Korean War anniversary: Prisoner island revisited

  • 27 July 2013
  • From the section Asia
Veterans in uniform with flags
Image caption Veterans who fought in the Korean War under the United Nations flag visit the Korean National Cemetery in Seoul

South Korea's Geoje Island is the place the Armistice built.

Now a pretty harbour, ringed by modern factories, it was once South Korea's wartime prison camp. North Korean and Chinese prisoners - 170,000 in total - were kept here during the Korean War: the human spoils of a vicious three-year conflict, which drew in more than 20 countries.

The prisoners kept here were all captured from Communist forces, but even Geoje - like Korea itself - was divided along political lines. And, says former inmate Lee Hyung-Geun, the conflict inside the barbed-wire fences was every bit as fierce.

"As soon as the sun set, that's when the witch-hunts began and the bloodshed started. Those who still sympathised with the Communists would be hunting out defectors, and the defectors would be hunting out the Communists."

"We used any kinds of weapons we could lay our hands on," he told me. "It became a battlefield. When dawn broke, there were bodies scattered everywhere. UN ambulances would come to the camp each morning to gather them up."

The camp at Geoje became the sticking point in the search for a truce - and the men and women inside it, pawns in a global propaganda war. The Communist forces wanted the POWs to be automatically repatriated home - as outlined in the Geneva Conventions. America and its allies wanted the prisoners to be able to choose their destination.

For more than a year, armistice negotiators tried to reach agreement on what should be done with their prisoners of war. While they debated, the fighting continued - and casualties on both sides rose. By the time the armistice was signed, more than a million people were thought to have died.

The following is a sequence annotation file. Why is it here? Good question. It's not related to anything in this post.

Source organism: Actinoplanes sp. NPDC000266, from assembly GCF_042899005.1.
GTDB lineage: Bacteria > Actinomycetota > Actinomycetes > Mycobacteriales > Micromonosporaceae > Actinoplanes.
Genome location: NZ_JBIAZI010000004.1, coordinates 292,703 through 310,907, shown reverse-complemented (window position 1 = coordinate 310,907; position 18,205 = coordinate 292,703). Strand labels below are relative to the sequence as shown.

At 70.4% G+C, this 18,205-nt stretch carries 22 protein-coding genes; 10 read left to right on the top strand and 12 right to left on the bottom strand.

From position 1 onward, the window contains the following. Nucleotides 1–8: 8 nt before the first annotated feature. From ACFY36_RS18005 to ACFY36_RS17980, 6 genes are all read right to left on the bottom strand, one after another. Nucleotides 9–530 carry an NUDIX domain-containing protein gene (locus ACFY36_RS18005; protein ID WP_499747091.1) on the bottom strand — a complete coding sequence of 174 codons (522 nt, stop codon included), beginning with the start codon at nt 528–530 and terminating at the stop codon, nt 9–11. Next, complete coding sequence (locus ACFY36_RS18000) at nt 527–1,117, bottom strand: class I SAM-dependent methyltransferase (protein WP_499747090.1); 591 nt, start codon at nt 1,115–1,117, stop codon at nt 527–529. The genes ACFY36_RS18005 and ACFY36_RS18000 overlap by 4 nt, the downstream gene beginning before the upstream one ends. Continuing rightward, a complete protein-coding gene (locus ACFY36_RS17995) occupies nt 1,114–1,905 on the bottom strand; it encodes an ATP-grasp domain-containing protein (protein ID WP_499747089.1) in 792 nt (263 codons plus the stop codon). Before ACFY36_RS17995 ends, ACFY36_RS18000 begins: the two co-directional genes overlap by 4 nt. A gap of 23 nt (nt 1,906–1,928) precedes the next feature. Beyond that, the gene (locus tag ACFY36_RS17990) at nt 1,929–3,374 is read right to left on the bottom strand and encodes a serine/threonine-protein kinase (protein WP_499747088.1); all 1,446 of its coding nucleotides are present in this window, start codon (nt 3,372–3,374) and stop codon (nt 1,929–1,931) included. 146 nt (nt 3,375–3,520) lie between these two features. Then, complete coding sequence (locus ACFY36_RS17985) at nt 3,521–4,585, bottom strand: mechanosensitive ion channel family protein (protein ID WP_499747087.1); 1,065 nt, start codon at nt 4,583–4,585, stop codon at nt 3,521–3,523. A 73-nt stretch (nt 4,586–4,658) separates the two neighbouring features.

But the agreement they eventually reached broke new ground - allowing prisoners of war to pick sides - and changing the ground-rules for future conflicts.

Sixty years on, the men released from Communist camps, on the other side of the peninsula, are back in Seoul to be honoured for their past.

Major Rowley was one of them. He still recalls the "extra year" he spent as a prisoner in the North while negotiations rumbled on. They knew the truce was real, he said, when the food rations increased.

"When they told us that day the Armistice was signed, there wasn't any whooping and hollering and cheering. We just kind of looked at each other and said: 'I hope this is true.'

"The first thing that happened was we started getting food like you wouldn't believe, because they couldn't send us home looking like skin and bone - it wouldn't be a good advert for Communism."

But not all prisoners shared Major Rowley's excitement. On the other side of the Line of Control, inside Geoje's camp 85, former inmate Lee Hyung-guen says the mood was glum. Having decided to switch sides, some North Korean prisoners didn't want any kind of truce.

"We wanted to keep on fighting the Communists in the North", he told me. "We still do."

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